We again take a look back at the Premier League line-ups from the weekend just gone, analysing the systems and personnel used by the 20 top-flight clubs in Gameweek 2.
Arsenal v Burnley
Having not started any of his summer signings in Gameweek 1, Unai Emery brought in David Luiz and Dani Ceballos into his starting XI for the visit of Burnley.
Luiz took the place of Calum Chambers at centre-back, while Ceballos effectively replaced the injured Granit Xhaka.
Starting as a number ten, Ceballos interchanged with Joe Willock throughout the game, with Emery saying afterwards:
With him, it’s for us to use his qualities in the best position in our team with our ideas. I spoke with him – before coming here – to play like an eight and a 10. Today he started like a 10, but a lot of times he was changing with Willock into the eight position, where he can feel better on the pitch.
Emery kept faith with a 4-2-3-1 and the only other change to the starting XI saw Alexandre Lacazette return up front, with Henrikh Mkhitaryan making way and Pierre-Emerick Aubameyang moving to the right flank.
The half-time introduction of Nicolas Pepe for Reiss Nelson saw Aubameyang switch to the left to accommodate Pepe on the opposite wing.
The Burnley team news was much more straightforward, with Sean Dyche unsurprisingly naming the same starting XI that defeated Southampton on the opening weekend.
Charlie Taylor was on the bench for the first time this season, while Jay Rodriguez replaced Chris Wood for the final half an hour.
Arsenal XI (4-2-3-1): Leno; Maitland-Niles, Luiz, Sokratis, Monreal; Ceballos (Torreira 83′), Guendouzi; Nelson (Pepe 45′), Willock, Aubameyang; Lacazette (Kolasinac 71′)
Burnley XI (4-4-2): Pope; Lowton, Tarkowski, Mee, Pieters; Gudmundsson (Lennon 72′), Cork, Westwood, McNeil; Wood (Rodriguez 61′), Barnes.
Aston Villa v Bournemouth
Dean Smith made just the one change from the defeat to Spurs, with Douglas Luiz replacing Conor Hourihane at the base of the midfield.
Villa were again in a 4-1-4-1 (or 4-3-3), with Jack Grealish and John McGinn getting well forward to support the front three.
Jota replaced Anwar El Ghazi late on, with Trezeguet switching flanks.
Eddie Howe ditched the wing-back system and went back to a tried-and-tested 4-4-2, with Chris Mepham the surplus centre-back to make way.
Harry Wilson came in on the opposite flank to Ryan Fraser, with Charlie Daniels replacing Diego Rico at left-back.
Aston Villa XI (4-1-4-1): Heaton; Elmohamady, Engels, Mings, Taylor; Douglas Luiz; Trezeguet (Davis 87′), McGinn, Grealish, El Ghazi (Jota 75′); Wesley.
Bournemouth XI (4-4-2): Ramsdale; Smith, Cook, Ake, Daniels; H. Wilson (Solanke 76′), Billing (Surman 46′), Lerma, Fraser; C. Wilson, King.
Brighton and Hove Albion v West Ham United
Brighton were again in the 3-4-3 formation that Graham Potter rolled out in Gameweek 1, with new signing Leandro Trossard coming in for Jurgen Locadia on the left flank.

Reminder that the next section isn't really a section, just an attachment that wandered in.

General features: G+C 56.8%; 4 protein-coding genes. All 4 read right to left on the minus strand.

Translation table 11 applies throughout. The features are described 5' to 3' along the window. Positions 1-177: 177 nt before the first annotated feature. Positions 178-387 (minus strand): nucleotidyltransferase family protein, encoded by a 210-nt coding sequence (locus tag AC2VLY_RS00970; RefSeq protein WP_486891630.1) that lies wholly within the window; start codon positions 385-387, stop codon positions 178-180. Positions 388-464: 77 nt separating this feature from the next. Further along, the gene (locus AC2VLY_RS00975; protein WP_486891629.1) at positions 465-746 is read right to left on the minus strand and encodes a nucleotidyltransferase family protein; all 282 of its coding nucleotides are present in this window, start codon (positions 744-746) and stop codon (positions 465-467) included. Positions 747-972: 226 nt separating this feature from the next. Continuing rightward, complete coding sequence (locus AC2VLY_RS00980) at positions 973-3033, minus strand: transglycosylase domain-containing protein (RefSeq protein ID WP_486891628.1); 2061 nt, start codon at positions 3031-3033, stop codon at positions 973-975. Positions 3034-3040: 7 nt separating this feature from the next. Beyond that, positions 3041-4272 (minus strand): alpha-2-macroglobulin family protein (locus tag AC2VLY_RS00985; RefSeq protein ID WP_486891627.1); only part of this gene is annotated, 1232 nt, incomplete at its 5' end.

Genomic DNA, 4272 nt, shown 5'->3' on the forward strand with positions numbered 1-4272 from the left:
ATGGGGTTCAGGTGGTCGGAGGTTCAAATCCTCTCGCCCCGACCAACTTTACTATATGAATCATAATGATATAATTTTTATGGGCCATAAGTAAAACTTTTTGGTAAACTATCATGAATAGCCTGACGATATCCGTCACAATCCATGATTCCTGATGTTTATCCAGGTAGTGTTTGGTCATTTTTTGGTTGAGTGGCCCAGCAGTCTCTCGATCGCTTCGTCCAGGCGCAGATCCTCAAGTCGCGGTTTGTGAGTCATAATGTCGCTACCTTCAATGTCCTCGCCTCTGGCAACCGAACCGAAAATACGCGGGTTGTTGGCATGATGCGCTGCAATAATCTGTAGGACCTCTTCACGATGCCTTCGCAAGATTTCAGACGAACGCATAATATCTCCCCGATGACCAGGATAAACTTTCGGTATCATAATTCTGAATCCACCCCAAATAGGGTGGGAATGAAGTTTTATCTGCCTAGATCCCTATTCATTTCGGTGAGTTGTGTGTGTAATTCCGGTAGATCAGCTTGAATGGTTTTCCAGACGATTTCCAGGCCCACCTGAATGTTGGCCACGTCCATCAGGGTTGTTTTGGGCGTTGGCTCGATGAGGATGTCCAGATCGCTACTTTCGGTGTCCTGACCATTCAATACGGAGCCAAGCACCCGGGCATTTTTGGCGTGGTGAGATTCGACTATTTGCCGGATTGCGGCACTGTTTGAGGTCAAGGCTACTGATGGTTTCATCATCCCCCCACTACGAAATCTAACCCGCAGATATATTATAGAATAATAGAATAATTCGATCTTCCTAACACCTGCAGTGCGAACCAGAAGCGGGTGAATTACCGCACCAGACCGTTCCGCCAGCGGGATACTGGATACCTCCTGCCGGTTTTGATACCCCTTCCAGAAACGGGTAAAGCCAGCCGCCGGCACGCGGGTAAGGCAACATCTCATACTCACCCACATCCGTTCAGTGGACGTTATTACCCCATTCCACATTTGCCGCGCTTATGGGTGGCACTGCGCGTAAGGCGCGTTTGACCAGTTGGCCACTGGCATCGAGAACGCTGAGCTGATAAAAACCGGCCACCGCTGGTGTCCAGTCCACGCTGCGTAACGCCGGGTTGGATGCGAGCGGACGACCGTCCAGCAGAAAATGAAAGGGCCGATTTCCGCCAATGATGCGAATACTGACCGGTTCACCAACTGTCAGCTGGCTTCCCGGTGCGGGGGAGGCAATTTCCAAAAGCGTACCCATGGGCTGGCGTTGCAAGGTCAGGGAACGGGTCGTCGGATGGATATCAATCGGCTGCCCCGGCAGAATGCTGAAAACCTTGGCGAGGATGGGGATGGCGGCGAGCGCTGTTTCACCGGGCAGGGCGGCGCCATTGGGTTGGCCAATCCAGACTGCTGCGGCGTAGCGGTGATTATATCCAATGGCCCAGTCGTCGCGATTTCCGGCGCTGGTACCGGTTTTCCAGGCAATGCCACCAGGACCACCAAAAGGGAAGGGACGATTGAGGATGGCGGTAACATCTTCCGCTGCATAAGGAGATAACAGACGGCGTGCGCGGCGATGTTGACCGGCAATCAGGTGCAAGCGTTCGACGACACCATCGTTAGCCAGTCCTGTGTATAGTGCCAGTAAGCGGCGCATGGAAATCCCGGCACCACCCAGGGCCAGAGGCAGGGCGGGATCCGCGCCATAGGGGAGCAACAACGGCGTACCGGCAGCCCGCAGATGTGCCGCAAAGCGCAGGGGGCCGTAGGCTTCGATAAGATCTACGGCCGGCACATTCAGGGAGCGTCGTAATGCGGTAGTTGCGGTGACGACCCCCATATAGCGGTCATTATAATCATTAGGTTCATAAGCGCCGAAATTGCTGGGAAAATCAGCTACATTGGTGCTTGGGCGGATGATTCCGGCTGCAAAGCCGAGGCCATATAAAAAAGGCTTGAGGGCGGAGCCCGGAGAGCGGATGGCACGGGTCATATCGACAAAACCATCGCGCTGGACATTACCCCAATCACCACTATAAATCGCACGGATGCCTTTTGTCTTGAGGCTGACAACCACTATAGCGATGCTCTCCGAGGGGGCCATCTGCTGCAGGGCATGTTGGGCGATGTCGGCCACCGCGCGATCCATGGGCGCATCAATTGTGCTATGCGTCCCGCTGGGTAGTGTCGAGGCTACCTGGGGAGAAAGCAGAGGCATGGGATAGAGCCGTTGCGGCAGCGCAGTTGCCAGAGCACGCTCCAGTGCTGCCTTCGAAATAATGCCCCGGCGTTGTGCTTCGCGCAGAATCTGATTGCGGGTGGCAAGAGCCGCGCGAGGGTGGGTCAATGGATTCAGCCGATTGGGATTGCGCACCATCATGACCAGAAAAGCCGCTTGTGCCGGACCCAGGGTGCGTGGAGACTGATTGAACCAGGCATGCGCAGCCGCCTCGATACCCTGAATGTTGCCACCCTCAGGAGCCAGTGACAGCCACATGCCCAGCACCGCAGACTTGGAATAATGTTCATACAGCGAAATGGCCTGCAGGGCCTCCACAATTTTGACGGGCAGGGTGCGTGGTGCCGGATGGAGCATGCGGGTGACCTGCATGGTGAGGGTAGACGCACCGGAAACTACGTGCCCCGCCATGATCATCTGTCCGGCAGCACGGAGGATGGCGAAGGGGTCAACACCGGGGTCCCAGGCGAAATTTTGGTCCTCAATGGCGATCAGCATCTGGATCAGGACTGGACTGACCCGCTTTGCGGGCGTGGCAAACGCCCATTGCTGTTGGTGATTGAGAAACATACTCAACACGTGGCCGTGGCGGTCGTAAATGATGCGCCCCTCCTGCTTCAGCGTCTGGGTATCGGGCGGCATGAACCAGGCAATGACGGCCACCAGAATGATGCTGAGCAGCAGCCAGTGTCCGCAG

New signings Neal Maupay and Aaron Mooy had to make do with substitute appearances, with Maupay replacing Pascal Gross on the right midway through the second half.
Manuel Pellegrini made five changes to the side that were beaten by Manchester City, the most surprising of which saw Angelo Ogbonna replace Fabian Balbuena at the heart of the defence.
Arthur Masuaku came in for Aaron Cresswell at left-back, while injured pair Felipe Anderson and Sebastien Haller were replaced by Robert Snodgrass and Javier Hernandez.
New signing Pablo Fornals made his first start, with Michail Antonio dropping out.
There was much rejigging of tactics from the Chilean during the game, with Snodgrass starting on the right and Fornals drifting in from the left.
The unimpressive Jack Wilshere, playing in between Declan Rice and the front four, was hooked at half-time, with Michail Antonio replacing him.
That change saw Antonio support Hernandez up top in what resembled a 4-4-2, with Fornals switching over to the right, Lanzini move to the left and Snodgrass pushed infield.
Brighton and Hove Albion XI (3-4-3): Ryan; Burn, Dunk, Duffy; March, D Stephens, Pröpper, Montoya; Trossard (Mooy 85′), Murray (Andone 74′), Groß (Maupay 67′).
West Ham United XI (4-2-3-1): Fabianski; Masuaku, Ogbonna, Diop, Fredericks; Rice, Wilshere (Antonio 45′); Fornals (Yarmolenko 77′), Lanzini, Snodgrass; Chicharito (Sánchez 83′).
Everton v Watford
Marco Silva’s only change was an enforced one, with Jean-Philippe Gbamin making his first start in place of the suspended Morgan Schneiderlin.
Andre Gomes passed a fitness test to start alongside Gbamin in central midfield, with the Toffees again in a 4-2-3-1.
An injury to Lucas Digne saw Mason Holgate brought on at right-back and Seamus Coleman switch flanks to fill in for the departed Frenchman.
Javi Gracia also only made one change from the side that lost at home to Brighton, with Roberto Pereyra coming in for Andre Gray.
Pereyra was in his usual left-wing position as Gerard Deulofeu, who had occupied that role in the first half against the Seagulls, returned up front alongside Troy Deeney.
Danny Welbeck was thrown on midway through the second half for his first minutes in a Watford shirt.
Everton XI (4-2-3-1): Pickford; Coleman, Keane, Mina, Digne (Holgate 73); Gomes, Gbamin; Richarlison (Walcott 63′), Sigurdsson, Bernard; Calvert-Lewin (Kean 72′).
Watford XI (4-4-2): Foster; Femenia, Dawson, Cathcart, Holebas; Pereyra, Doucoure, Capoue (Gray 83′), Hughes (Welbeck 67′); Deulofeu (Cleverley 78′), Deeney.
Norwich City v Newcastle United
Daniel Farke’s only change saw Moritz Leitner step in for Kenny McLean in central midfield, with the Scotsman only fit enough for a place on the bench after being a major doubt for this clash with Newcastle.
Todd Cantwell kept his place on the left flank with Onel Hernandez having been ruled out for three months with a knee injury.
Steve Bruce kept the 3-5-2 shape that he used against Arsenal in Gameweek 1 but made two changes to his starting XI, with Emil Krafth replacing Javier Manquillo at right wing-back and Ki Sung-yueng ousting Sean Longstaff in central midfield.
Allan Saint-Maximin missed out with a hamstring problem.